With the new year comes a new legislative session and a plethora of proposed hunting-related bills. Some are based on hard science and others pure emotion. Some will be quickly dismissed, others discussed and debated at length. The following are but a few of the more noteworthy examples.

First on our list is “An Act To Continue To Permit Persons 70 Years of Age and Older To Hunt With a Crossbow.” The current law had a sunset provision. The experiment seems to have been a success and I wouldn’t expect any major or minor objections to renewal. Then again, some folks adamantly opposed establishing youth days for waterfowl, deer and turkey hunting, so you just never know.

Something likely to spur more heated debate is “An Act To Remove Crossbows from the Restriction on Discharging Weapons near Buildings.” This restriction was largely the result of efforts from the anti-crossbow contingent. However, it backfired when hard data demonstrated little if any physical difference in trajectory and effective range between crossbows and compound bows. That led to prohibiting the discharge of any bow within 100 yards of specified structures. The restriction on compounds has since been repealed, so it only makes sense that crossbows should also be excluded. Still, the erroneous perception that crossbows are more effective at longer ranges will likely prompt some objection.

Not surprisingly, there are several deer-related proposals. “An Act Concerning Antler Restrictions” should stir some lively interaction. State biologists have long opposed the concept, but increasingly more hunters are promoting it, particularly in light of how successful it has worked in other states. Biologically, it would be a plus, as it would allow more bucks to reach older age classes. However, it would take away considerable opportunity from hunters who are merely looking to fill their tag with any buck, regardless of antler size. There was no specific wording available for “An Act To Enhance the Male Deer Population” but it likely also includes some mention of antler restrictions to reduce mortality on yearling bucks.

I’m curious to see the contents of “An Act To Enhance Management of Deer Herds in Coastal Areas.” The state initially addressed burgeoning and sometimes over-abundant deer populations in coastal and more-developed areas with establishment of the expanded archery season, which has seen substantial changes over the last decade or so. Many hunters have complained the expanded season was too effective, as deer herds have dwindled. Meanwhile, landowners still lament that too many deer are causing property damage and spreading Lyme disease.

Voters settled the bear hunting debate last fall, but certainly not once and for all. Objection to current bear hunting practices has already resurfaced in two proposals: “An Act To Ensure Safe and Humane Bear Hunting Practices” and “An Act To Prohibit Hunting Bear Using Dogs and Trapping Bear.”

For the time being, wildlife management remains in the hands of those most well-equipped to handle it – biologists. Seven measure are proposed to ensure that remains the case, at least in part of the state. Two are constitutional amendments that would exclude wildlife issues or laws governing hunting and fishing from the citizens’ initiative process. Numerous states have already enacted similar measures.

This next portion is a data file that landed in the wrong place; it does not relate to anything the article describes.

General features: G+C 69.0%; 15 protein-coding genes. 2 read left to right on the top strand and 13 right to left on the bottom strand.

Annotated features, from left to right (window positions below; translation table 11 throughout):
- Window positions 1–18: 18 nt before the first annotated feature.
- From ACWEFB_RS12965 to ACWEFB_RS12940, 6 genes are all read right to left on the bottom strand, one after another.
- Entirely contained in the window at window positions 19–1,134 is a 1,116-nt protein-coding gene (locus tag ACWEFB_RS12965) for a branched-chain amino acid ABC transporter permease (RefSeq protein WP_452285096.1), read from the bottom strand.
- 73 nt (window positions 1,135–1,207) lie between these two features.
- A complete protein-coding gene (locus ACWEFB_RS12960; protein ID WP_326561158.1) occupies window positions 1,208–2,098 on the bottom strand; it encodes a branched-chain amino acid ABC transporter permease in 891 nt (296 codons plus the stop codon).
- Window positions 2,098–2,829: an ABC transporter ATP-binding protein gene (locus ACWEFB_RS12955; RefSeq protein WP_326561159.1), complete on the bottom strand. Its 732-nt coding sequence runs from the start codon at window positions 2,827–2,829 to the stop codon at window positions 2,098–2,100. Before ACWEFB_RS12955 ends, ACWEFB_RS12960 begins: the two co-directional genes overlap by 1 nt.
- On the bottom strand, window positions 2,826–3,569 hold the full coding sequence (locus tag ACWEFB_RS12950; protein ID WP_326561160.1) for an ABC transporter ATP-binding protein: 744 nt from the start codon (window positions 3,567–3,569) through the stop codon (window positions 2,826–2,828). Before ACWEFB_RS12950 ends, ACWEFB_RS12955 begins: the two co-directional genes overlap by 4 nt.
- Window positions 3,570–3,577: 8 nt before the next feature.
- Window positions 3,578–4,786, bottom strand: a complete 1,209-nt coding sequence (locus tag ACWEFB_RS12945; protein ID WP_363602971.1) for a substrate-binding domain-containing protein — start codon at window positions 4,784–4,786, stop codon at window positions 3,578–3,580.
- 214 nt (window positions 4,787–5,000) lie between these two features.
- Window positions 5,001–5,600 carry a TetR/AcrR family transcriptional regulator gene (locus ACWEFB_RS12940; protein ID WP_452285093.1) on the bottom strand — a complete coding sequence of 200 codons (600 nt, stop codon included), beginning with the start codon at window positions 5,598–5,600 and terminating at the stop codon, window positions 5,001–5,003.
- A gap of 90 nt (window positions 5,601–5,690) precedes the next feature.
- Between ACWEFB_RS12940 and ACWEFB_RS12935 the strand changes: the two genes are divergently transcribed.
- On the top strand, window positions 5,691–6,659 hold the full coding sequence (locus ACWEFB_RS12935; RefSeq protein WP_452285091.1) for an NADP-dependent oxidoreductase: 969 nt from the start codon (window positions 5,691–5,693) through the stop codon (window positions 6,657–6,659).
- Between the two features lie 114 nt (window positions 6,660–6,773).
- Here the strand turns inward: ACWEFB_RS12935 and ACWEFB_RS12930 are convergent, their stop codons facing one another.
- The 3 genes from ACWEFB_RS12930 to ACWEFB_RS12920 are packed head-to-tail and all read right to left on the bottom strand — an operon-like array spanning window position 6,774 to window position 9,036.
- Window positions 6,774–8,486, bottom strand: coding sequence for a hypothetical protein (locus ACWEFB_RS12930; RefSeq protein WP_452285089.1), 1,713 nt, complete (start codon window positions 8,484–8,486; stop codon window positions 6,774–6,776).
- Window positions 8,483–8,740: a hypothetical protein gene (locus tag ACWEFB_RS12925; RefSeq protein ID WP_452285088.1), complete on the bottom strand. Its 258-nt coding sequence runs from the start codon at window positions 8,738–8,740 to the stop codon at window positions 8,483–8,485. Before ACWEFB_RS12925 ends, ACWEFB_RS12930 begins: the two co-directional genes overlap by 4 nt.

Two other proposed constitutional amendments would require either a two-thirds majority in each county to approve direct initiatives of legislation, or that five percent of signatures on a citizens’ initiative come from each county. Yet another proposal would amend Maine’s constitution “to limit the application of citizen initiatives concerning wildlife matters to counties in which they are approved.”

There are a couple equipment-related proposals worth mentioning. Regular readers may recall a column I did on suppressors. Apparently it made an impression, as there is a proposition to allow their use for hunting certain wildlife. Then there’s “An Act To Allow the Hunting of Small Animals with a Slingshot.” It may seem trivial; however, I saw a new slingshot at the 2015 Archery Trade Show that fires a conventional hunting arrow and is capable of taking down most any North American game animal. That’s probably not what the bill’s author had in mind, but it could be amended. If not, it still offers more opportunity, especially for youth hunters.

Speaking of youth, there are proposals to designate a youth bear hunting day and to allow certain youths to take a deer of either sex. As mentioned, we have youth days for deer, turkey and waterfowl; why not for bear? As for either-sex deer hunting, that’s probably best left to the folks at IFW, as it could directly influence overall population management objectives.

Five proposals address Sunday hunting in some way. Several are strategically titled to suggest they would “stimulate the economy and invigorate the hunting industry,” “increase economic development in rural communities” or “spur job creation and strengthen Maine’s deer herd.” All will be hotly debated.

Finally, there are proposals that would reduce poaching, improve hunting opportunities, expand the landowner relations program, and promote and market hunting and fishing in Maine. Who wouldn’t want that? Their seemingly innocuous titles are all that is available at present. The fine print could garner some objection.

Bob Humphrey is a freelance writer and registered Maine guide who lives in Pownal. He can be reached at:

[email protected]